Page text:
Coronavirus-19 (COVI-19) involves humans as well as animals and may cause serious damage to the respiratory tract, including the lung: coronavirus disease (COVID-19). This pathogenic virus has been identified in swabs performed on the throat and nose of patients who suffer from or are suspected of the disease. When COVI-19 infect the upper and lower respiratory tract it can cause mild or highly acute respiratory syndrome with consequent release of pro-inflammatory cytokines, including interleukin (IL)-1β and IL-6. The binding of COVI-19 to the Toll Like Receptor (TLR) causes the release of pro-IL-1β which is cleaved by caspase-1, followed by inflammasome activation and production of active mature IL-1β which is a mediator of lung inflammation, fever and fibrosis. Suppression of pro-inflammatory IL-1 family members and IL-6 have been shown to have a therapeutic effect in many inflammatory diseases, including viral infections. Cytokine IL-37 has the ability to suppress innate and acquired immune response and also has the capacity to inhibit inflammation by acting on IL-18Rα receptor. IL-37 performs its immunosuppressive activity by acting on mTOR and increasing the adenosine monophosphate (AMP) kinase. This cytokine inhibits class II histocompatibility complex (MHC) molecules and inflammation in inflammatory diseases by suppressing MyD88 and subsequently IL-1β, IL-6, TNF and CCL2. The suppression of IL-1β by IL-37 in inflammatory state induced by coronavirus-19 can have a new therapeutic effect previously unknown. Another inhibitory cytokine is IL-38, the newest cytokine of the IL-1 family members, produced by several immune cells including B cells and macrophages. IL-38 is also a suppressor cytokine which inhibits IL-1β and other pro-inflammatory IL-family members. IL-38 is a potential therapeutic cytokine which inhibits inflammation in viral infections including that caused by coronavirus-19, providing a new relevant strategy.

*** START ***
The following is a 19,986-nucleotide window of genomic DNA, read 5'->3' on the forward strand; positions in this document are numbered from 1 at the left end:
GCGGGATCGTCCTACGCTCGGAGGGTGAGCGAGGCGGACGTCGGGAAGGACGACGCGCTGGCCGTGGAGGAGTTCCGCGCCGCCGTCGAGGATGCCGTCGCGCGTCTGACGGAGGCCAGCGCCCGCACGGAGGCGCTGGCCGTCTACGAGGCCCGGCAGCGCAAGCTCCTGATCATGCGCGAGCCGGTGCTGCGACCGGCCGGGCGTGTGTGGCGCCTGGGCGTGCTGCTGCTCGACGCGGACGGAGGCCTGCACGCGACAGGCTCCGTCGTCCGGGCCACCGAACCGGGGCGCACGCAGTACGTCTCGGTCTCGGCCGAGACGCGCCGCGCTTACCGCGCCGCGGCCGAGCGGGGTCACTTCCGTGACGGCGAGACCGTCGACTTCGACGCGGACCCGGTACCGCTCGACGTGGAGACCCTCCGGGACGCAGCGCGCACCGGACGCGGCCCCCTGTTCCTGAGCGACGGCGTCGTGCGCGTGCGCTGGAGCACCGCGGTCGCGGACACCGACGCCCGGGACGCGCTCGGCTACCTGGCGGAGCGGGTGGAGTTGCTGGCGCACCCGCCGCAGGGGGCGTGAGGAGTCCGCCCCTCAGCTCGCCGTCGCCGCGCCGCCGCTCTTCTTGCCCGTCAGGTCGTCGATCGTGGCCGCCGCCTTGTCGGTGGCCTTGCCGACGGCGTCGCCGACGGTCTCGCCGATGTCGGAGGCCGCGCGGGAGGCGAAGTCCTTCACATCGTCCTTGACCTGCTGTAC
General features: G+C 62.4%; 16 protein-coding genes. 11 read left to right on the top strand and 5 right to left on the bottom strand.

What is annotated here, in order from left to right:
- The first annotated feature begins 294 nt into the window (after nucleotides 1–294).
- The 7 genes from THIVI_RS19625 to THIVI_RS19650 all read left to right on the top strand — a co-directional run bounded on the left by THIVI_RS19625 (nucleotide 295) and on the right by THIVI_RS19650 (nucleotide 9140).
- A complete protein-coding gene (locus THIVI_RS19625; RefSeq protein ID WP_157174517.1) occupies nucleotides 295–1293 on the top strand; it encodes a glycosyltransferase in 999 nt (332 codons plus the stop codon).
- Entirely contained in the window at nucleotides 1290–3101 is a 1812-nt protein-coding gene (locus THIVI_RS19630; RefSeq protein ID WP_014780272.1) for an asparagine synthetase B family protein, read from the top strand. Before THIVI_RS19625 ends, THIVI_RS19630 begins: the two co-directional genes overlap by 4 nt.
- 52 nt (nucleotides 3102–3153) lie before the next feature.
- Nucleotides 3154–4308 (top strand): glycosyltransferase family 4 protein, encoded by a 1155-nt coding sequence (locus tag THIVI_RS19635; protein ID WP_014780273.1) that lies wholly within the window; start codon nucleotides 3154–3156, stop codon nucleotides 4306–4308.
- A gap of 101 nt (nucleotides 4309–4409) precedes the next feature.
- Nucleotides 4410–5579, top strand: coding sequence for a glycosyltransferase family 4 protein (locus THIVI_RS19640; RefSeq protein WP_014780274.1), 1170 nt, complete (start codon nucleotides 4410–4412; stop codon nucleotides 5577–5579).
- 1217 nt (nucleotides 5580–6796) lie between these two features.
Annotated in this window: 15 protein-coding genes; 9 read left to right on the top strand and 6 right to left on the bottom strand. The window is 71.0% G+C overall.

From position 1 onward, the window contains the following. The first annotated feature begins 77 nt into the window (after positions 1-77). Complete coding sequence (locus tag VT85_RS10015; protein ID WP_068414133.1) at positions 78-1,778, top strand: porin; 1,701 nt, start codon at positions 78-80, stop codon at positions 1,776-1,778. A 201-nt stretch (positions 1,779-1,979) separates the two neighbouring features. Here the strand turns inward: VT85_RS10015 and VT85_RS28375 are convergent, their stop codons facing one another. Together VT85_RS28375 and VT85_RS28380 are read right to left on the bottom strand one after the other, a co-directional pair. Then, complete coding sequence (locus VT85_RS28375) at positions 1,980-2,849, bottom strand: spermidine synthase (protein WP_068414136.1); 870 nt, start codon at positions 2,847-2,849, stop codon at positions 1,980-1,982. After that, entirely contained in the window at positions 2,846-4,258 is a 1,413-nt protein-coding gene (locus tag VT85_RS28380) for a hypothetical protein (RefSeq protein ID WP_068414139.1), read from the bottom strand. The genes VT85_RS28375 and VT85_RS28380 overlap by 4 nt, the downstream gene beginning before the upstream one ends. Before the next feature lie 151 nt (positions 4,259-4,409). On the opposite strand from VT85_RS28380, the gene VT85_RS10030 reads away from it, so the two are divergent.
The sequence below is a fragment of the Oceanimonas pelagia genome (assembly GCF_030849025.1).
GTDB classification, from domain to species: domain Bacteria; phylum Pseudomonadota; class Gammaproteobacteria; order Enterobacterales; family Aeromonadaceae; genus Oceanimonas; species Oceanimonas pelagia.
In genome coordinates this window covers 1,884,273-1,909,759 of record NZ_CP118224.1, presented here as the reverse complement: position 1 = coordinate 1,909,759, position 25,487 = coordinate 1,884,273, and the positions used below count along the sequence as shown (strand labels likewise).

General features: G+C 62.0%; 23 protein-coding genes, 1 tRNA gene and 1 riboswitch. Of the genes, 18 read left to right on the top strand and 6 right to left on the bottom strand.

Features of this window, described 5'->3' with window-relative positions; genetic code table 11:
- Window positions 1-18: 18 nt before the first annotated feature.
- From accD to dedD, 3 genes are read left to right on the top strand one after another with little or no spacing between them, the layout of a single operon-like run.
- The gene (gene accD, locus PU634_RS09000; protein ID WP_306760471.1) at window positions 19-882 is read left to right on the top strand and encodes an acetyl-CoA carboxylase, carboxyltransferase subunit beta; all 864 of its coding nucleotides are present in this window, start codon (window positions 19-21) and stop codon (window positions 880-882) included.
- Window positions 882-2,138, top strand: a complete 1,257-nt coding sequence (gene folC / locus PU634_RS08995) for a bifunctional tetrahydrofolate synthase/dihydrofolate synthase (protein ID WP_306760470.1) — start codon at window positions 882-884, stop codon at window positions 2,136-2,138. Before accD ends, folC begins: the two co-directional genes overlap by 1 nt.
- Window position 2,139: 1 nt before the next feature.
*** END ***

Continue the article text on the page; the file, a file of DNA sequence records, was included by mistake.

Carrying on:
Keywords: COVID-19; IL-1; IL-6; pro-inflammatory cytokines; COVI-19; SARS-CoV-2.
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